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Shared Value Champions: Peter Burns, Chief Executive, YMCA Victoria

October 2, 2017

In this month’s member interview series, we feature Peter Burns, Chief Executive, YMCA Victoria. Peter sheds light on how shared value is practised at YMCA, the opportunities it presents and his thoughts on how shared value can be used to further engage the next generation of business and community leaders.

What does shared value mean to you?

The whole notion of shared value is an exciting evolution in doing business. Great businesses have always counted more than the bottom line. Great businesses have shared more in common with not-for-profit organisations like the YMCA than they probably even knew. Now businesses can have a real impact on solving social issues as they deliver even greater shareholder value and garner “brownie points” from stakeholders, in particular, employees.

At the Y, we believe in the power of inspired young people. Millennials typically want to believe in what they’re doing. Great companies know this. They’re leveraging it, and having great impact.

What lead you individually to the shared value idea? How did you come across it?

I was introduced to The Shared Value Project in its formative stages. Rhod Ellis-Jones inspired me, or maybe cajoled me to join the earliest establishment meetings. To be honest at the start I thought, “what are these multinationals doing treading on the toes of not-for-profits like us!” It quickly became apparent to me that together we would do better. In those earliest of times, not for profits weren’t necessarily included in the conversations.  Rhod saw beyond the possibilities raised in the original articles. He embraced the notion that for profits, not-for-profit and government needed to collaborate in order to yield the best results. Today it seems like it was never any different.

What does shared value success look like at YMCA and where are you at on the journey?

The value proposition of Shared Value for the YMCA is almost the complete reverse of Shared Value for listed companies. Companies typically look to improve the bottom line and solve a social issue. The YMCA typically solves social issues then looks to improve the bottom line.

The YMCA exists to inspire young people; to build strong children, families and communities; to solve social issues. What Shared Value has done for us is help us to place ourselves front and centre in solving social issues, while building a strong economic engine.

Childhood obesity, healthy eating, housing affordability, the voice of young people – these are the things that we work on; these are the things that if resolved, yield great value to our community.

Our collaborations yield the best Shared Value. For example work with one retail shopping centre owner where we have significantly diminished the number of incidents attributed to young people hanging around the centre, damaging property, and making people feel unsafe. In collaboration with the operator we offer diversionary activities, pathways to employment & training, and a social enterprise incubator. Incidents have dropped to almost zero. They couldn’t be happier, we couldn’t be happier. Shoppers are happy, young lives are transformed.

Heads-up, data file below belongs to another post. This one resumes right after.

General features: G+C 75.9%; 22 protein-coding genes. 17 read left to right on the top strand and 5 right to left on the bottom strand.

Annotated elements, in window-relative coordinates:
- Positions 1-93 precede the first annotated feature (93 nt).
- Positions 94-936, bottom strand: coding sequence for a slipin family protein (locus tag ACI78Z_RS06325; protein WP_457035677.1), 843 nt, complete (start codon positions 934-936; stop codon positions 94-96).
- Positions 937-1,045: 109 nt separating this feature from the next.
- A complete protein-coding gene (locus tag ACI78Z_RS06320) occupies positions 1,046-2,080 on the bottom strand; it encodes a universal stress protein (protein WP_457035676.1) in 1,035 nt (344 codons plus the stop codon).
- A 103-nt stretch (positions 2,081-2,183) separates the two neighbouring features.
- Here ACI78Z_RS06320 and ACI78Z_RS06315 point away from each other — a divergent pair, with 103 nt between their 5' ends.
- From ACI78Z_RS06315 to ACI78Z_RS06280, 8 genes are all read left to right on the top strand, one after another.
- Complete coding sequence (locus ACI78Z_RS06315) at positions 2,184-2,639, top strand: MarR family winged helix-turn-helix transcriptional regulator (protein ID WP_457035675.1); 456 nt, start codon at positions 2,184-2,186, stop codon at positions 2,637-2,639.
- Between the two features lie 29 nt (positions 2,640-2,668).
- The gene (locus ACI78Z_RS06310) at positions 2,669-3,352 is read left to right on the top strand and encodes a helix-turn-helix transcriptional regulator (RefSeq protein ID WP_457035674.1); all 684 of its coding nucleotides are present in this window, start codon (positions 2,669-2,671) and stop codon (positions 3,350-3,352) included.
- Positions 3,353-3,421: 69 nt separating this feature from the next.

What is your role individually within YMCA to support the company along its shared value journey?

As the Chief Executive of YMCA Victoria, and past chair of the YMCA World Urban Network of YMCA CEOs, I have had the opportunity to promote shared value around the globe.

It’s taken some time, and a lot of conversations to “crack the nut”. For example, in North America my peers are used to seeking donations. It’s only when they see the impact and numbers attributable to shared value activities that they take an interest. Several have taken up the challenge to explore shared value.

On your website, you’ve been quoted as such: “The future of our world depends on the ideas, energy and voice of the group with the most to benefit; and the most to lose; young people. Everything else will follow.” How can shared value be used to influence the next generation of business and community leaders?

I routinely have at least one mentee and any point in the year. Most have been young entrepreneurs wanting to set up social enterprises. I contended that if more companies embrace the notion of shared value, these inspiring young people dedicated to “rocking the world” could find a home, and have an impact much greater than they can on their own in a small social enterprise.

So many young people look for meaning in their work. They want to know that the future is bright, abundant!

I’m not sure that the question you ask is the correct one. Maybe it should be, “how can the gent next generation of business and community leaders be leveraged to influence even more Shared Value initiatives?”

How has practicing shared value helped you individually in your role or career more generally?

I don’t think that practising shared value has helped me in any measurable way. My participation in the Shared Value Project certainly has though. The inspiration of participating in events, the networking, and the breathtaking audacity of some of the initiatives that I have discovered put fire in my belly. They inspire me to “keep on keeping on!”

What do you think are some of the pertinent issues in Australia that could be solved through creating shared value?

There are so many issues in Australia that could be solved through creating shared value, it merely takes some brainpower and application and we can spark new ideas. Among these are land affordability crisis, health, ageing population, climate change, water and food security.